“I’m going to advance a theory to you now,” begins Professor Brian Cox. “I’ve started to think that education is a national security issue. What you rely on in an open democracy is the ability of people to take an informed position but we’re not teaching people how to think and we are becoming unstable as democratic societies.”
How did we get here? 13.8 billion years after the Big Bang, 4.6 billion years after the Earth was formed and 200,000 years since humans started plodding around the planet, we threaten to end it all every time a big vote comes around. Brexit, Trump… even the dance-off on Strictly cannot pass without the world seeming to tilt on its axis – in 2016 we were told: “People in this country have had enough of experts.” Oxford Dictionaries even crowned ‘post-truth’ as its word of the year.
Brian Cox is a bona-fide expert. His day job is Professor of Particle Physics at the University of Manchester but in his spare time he is an author, TV presenter and Professor for Public Engagement in Science at the Royal Society (not to mention his work at Cern and for 1990s pop outfit D:Ream). Hailed as the heir to Sir David Attenborough – by Sir David Attenborough – the eternally awed telegenic star is pushing the frontier of human understanding and has reignited interest in science. He is in the midst of a tour, selling out theatres and arenas with his inter-stellar slideshow, accompanied by Big Issue columnist Robin Ince.
There is a misunderstanding of what science can be as a human pursuit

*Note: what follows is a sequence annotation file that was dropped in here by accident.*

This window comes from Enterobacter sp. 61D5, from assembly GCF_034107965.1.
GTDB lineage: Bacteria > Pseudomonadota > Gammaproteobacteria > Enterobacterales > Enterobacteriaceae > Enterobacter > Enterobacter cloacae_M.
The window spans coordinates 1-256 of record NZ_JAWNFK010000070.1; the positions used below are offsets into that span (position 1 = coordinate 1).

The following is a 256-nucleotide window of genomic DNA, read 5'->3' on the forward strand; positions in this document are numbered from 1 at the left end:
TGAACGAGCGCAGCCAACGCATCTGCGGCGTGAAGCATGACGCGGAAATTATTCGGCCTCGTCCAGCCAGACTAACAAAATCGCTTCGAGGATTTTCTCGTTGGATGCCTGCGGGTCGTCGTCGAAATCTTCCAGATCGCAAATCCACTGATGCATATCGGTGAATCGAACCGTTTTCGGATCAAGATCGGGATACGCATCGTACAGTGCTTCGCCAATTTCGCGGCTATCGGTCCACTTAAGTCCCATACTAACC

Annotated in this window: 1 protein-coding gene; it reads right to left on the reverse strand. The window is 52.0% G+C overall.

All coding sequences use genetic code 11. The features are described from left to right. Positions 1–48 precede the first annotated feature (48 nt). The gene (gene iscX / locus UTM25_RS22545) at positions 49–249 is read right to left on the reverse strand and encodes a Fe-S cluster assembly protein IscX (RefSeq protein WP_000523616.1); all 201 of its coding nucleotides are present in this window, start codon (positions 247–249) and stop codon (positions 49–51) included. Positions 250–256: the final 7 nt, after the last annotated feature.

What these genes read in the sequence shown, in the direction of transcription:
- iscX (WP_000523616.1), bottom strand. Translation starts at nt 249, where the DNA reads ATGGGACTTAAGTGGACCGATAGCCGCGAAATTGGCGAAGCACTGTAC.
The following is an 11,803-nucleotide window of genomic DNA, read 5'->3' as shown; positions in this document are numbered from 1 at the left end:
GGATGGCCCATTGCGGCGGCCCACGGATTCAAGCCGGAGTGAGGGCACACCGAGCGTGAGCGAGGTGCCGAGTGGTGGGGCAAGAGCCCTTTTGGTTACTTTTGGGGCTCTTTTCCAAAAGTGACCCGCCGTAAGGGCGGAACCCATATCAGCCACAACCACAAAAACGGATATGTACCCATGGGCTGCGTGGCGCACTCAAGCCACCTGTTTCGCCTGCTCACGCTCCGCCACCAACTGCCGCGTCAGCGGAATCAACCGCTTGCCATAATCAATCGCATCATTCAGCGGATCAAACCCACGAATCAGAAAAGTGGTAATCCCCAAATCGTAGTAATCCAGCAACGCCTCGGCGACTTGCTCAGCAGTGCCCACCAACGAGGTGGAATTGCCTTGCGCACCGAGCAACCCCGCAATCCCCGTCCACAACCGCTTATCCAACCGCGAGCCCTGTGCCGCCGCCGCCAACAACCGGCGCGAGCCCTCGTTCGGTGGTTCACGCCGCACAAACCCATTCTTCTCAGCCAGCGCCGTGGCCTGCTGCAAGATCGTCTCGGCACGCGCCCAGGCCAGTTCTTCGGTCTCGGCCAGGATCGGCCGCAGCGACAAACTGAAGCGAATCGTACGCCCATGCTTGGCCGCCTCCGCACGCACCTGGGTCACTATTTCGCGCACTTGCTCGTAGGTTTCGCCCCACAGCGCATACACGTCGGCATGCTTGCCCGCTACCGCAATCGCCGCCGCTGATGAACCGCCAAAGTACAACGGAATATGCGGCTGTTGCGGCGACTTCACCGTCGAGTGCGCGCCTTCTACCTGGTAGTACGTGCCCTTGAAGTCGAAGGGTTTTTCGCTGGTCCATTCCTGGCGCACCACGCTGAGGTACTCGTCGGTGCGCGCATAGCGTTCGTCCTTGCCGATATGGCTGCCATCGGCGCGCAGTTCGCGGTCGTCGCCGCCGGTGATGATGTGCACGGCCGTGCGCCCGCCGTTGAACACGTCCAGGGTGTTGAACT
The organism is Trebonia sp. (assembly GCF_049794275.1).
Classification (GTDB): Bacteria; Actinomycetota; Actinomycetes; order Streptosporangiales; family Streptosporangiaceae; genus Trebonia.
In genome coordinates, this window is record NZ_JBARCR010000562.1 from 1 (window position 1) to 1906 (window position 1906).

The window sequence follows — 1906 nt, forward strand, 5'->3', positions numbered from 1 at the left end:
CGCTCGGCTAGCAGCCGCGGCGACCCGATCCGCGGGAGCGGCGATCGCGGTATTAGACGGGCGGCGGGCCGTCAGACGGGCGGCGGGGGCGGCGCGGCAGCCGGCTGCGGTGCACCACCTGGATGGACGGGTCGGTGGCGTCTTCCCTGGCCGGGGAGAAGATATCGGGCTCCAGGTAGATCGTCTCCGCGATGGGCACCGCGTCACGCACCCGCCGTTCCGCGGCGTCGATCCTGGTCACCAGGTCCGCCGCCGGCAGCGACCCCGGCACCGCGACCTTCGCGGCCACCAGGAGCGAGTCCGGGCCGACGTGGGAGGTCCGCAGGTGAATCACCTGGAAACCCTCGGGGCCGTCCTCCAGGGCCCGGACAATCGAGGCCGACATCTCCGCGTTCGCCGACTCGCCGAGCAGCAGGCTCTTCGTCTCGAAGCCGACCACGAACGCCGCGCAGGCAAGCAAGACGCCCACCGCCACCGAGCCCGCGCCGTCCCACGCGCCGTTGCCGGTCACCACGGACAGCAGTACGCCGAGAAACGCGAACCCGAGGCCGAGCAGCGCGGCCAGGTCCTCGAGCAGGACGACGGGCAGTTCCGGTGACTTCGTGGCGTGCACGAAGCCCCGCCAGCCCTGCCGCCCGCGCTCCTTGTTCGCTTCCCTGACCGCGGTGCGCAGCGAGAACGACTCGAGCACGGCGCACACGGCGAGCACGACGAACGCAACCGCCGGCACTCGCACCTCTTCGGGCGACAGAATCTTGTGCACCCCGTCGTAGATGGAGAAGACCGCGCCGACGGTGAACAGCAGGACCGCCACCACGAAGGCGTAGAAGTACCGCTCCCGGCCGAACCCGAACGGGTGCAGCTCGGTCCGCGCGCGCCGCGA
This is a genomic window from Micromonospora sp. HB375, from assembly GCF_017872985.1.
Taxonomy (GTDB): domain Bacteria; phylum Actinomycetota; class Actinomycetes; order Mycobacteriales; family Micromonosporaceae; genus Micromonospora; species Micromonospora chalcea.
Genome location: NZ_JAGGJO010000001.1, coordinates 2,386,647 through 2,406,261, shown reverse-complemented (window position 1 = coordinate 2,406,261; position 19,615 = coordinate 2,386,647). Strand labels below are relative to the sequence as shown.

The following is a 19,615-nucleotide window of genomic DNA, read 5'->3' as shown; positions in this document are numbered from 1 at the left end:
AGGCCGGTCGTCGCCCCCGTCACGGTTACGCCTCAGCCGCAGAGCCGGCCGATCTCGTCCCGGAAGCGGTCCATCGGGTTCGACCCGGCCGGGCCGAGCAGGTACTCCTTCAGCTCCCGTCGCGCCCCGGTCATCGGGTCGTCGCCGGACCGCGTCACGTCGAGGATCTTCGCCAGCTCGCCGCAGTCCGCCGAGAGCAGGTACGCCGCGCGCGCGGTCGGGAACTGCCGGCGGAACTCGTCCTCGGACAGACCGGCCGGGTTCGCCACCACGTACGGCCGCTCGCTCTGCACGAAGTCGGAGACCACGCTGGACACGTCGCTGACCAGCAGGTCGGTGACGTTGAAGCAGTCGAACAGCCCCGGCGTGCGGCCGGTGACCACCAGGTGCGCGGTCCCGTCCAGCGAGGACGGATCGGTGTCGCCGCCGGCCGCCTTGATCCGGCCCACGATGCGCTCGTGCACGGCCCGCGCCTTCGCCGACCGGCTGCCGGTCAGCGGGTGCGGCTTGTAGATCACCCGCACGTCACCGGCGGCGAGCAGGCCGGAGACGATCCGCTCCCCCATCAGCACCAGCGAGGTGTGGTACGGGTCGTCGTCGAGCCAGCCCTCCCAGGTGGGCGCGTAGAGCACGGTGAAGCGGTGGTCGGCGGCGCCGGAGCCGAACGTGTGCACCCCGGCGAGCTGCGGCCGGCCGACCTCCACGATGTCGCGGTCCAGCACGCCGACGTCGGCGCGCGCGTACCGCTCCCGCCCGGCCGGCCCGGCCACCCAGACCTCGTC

Before his evening show in Cheltenham, Cox, along with Professor Jeff Forshaw, co-author of Universal: A Guide to the Cosmos, is keen to talk about the value of reasoning and evidence. The American election is looming, a race that relegated facts and analysis and replaced it with bluster and hyperbole. But at this point it is still impossible to imagine a logic-defying victory for Donald Trump.
Yet it is imagination that Cox argues is key to our understanding of the universe. “You can’t take a picture of the universe as it was a billionth of a second after the Big Bang but using theoretical models and observations of the universe as it is today, you can infer what it might be like,” Cox says. “It’s an act of imagination to say I’m interested that leaves are green. Why are they green? The science is then in the way you go and investigate your question.
“There is a misunderstanding of what science can be as a human pursuit. If you want to design the wing of an aeroplane then you need to know how air flows and there are facts involved but the more fundamental aspect of science is that it’s a desire to understand nature. The fact that has turned out to be useful – extremely useful, it’s the foundation of civilisation – is a bit of an aside. It’s not surprising because obviously we live in the natural world so understanding it is going to be useful but that in itself is difficult to explain to politicians sometimes.”